A Conversation with Carol Mickett and Robert Stackhouse
Collaborators Carol Mickett and Robert Stackhouse create artworks that investigate the structures of the world around us. Mickett, who has a Ph.D. in philosophy from the University of Minnesota, analyzes the concepts conveyed by their work. Stackhouse, who has an Honorary Doctorate from the University of South Florida and an M.A. from the University of Maryland, finds materials to use. The results of their artistic collaboration include drawings, paintings, prints and architectural installations on view in public and private spaces.
Tom Winchester: Can you describe your creative process?
Carol Mickett: We both have ideas about how things should go. The beginning part of an idea involves finding our footing with each other. I’m somebody who, because of my background, I’m much more about moving around a creative landscape of ideas. Robert is like a dog with a bone, and he holds on to it. So, in the beginning stages of an idea, he has to hone me in, and I have to make him give up the bone. And then we find where we’re going.
Robert Stackhouse: Quite often, too quickly, I examine how we’re going to make the thing. That’s my first instinct. ‘What’s the challenge in making it?’
TW: Carol, how does your background in philosophy influence your contribution to the collaboration?
CM: I think it influences my focus on the conceptual elements of our work. I am always asking how does an idea fit in, conceptually, with what we’ve been doing. I was trained as an analytic philosopher, so I’m trained to think through things, to find the counter example, to find what’s wrong with it.
I assume everything’s right, but could be better. My training allows me to be a process person, and Robert’s a process person. That’s why we can work together. We don’t, for example, have an idea of what a work’s going to be, and then do it exactly as planned. We allow the process to move us in different directions.
TW: Who are the artists that inspire the two of you?
CM: Louise Nevelson. I saw her when I was an undergraduate, and she was so powerful. Her work is so structural, ordered and logical. I love that sense of order. She’s very important to me also because she’s a woman. When I was young, there weren’t very many women artists who had such prominence. She had this whole air about her.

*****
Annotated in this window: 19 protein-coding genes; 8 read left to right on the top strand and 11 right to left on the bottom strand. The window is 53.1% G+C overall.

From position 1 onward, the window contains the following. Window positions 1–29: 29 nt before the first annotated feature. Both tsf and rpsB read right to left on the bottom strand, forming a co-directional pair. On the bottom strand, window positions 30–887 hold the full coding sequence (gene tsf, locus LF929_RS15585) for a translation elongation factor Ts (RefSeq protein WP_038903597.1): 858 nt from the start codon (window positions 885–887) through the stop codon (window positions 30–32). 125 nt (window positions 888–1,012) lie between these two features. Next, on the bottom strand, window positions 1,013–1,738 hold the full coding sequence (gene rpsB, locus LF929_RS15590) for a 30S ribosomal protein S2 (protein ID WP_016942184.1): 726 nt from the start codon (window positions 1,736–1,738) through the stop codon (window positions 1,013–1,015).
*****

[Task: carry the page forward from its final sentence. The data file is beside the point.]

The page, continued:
RS: I think of Mark Rothko. When I was an undergraduate student, I was told I didn’t know how to use color. I’d gone through graduate school making acrylic paintings that looked like every other graduate student’s acrylic paintings. I had no real interest in using colors. My use of color hadn’t evolved until I got in to watercolor. But now, what I love about that painting of a serpent is that blue. Rothko understood the power of color, and the depth of color.
Another inspiration is Alberto Giacometti. My first experience with Giacometti was in the late ‘60s, in a gallery in uptown New York City. When a few friends and I were exiting the gallery, a friend of mine asked, ‘What did you think of the Giacometti?’ I responded, ‘What Giacometti? I didn’t see it.’ He said, ‘How could you miss it? It was seven-feet tall!’
That experience has had lasting impact on me. I’ve done a number of sculptures that were very obviously inspired by it, including Sleeping King Ascending (1973), my first sculpture for a major museum. That piece was a 40-feet long, 20-feel tall truncated pyramid going out of a skylight at the Corcoran Gallery of Art in Washington DC. But it was only four-inches thick. So, as you came up the main staircase, in to the second floor atrium of gallery, you didn’t see it. That piece was a direct result of having not seen the Giacometti.
And, of course, I’ve always immediately gone to Leonardo DaVinci, just because of his Codex. I’m in awe of a person that could be so curious, and so uninhibited about that curiosity. We refer to that Codex a lot, especially his study of water.
TW: Much of your work depicts water.
CM: Water has a structure, and our work has a lot to do with structure. This triptych – Structure of Mist (2015), Structure of Cresting Water (2015) and Structure of Clear Water (2015) – depicts a structure coming out of the mist. What is often thought of as not having a structure, especially a mist of water, actually does. We’re inspired, in part, by the statement by the philosopher, Thales, ‘Everything is water.’
RS: We’re also inspired by the idea that, ‘You can’t step into the same river twice.’ It’s a very interesting concept for art, and an artist could spend the rest of their life trying to make an artwork of that idea.
TW: Carol, you and Robert will be doing a Facebook Live interview for Creative Pinellas on June 30. Can you tell us about that?
CM: Our first topic will be Having a Place. Our guests are Terri Lipsey Scott, who is the executive director of the Dr. Carter G. Woodson African American Museum — they are in the process of building a new museum — and Nick Davis, an artist who makes digital portraits.
TW: You are Artist Laureates for Creative Pinellas. What are your plans for that grant?
RS: We’re proposing to do a wall-to-wall, floor-to-ceiling installation based on the current lines in our painting titled, T / Here (2008).
If you can imagine those current lines being a proscenium. It would be a standalone installation and would have reference to the currents of the Earth, and how everything is connected.
In addition, we would like to invite dancers to dance in it, musicians to play music in it, and actors to perform plays in it—possibly scenes from Shakespeare’s A Midsummer Night’s Dream or The Tempest.
Find out more about
Mickett-Stackhouse Studio here
Photos by Tom Winchester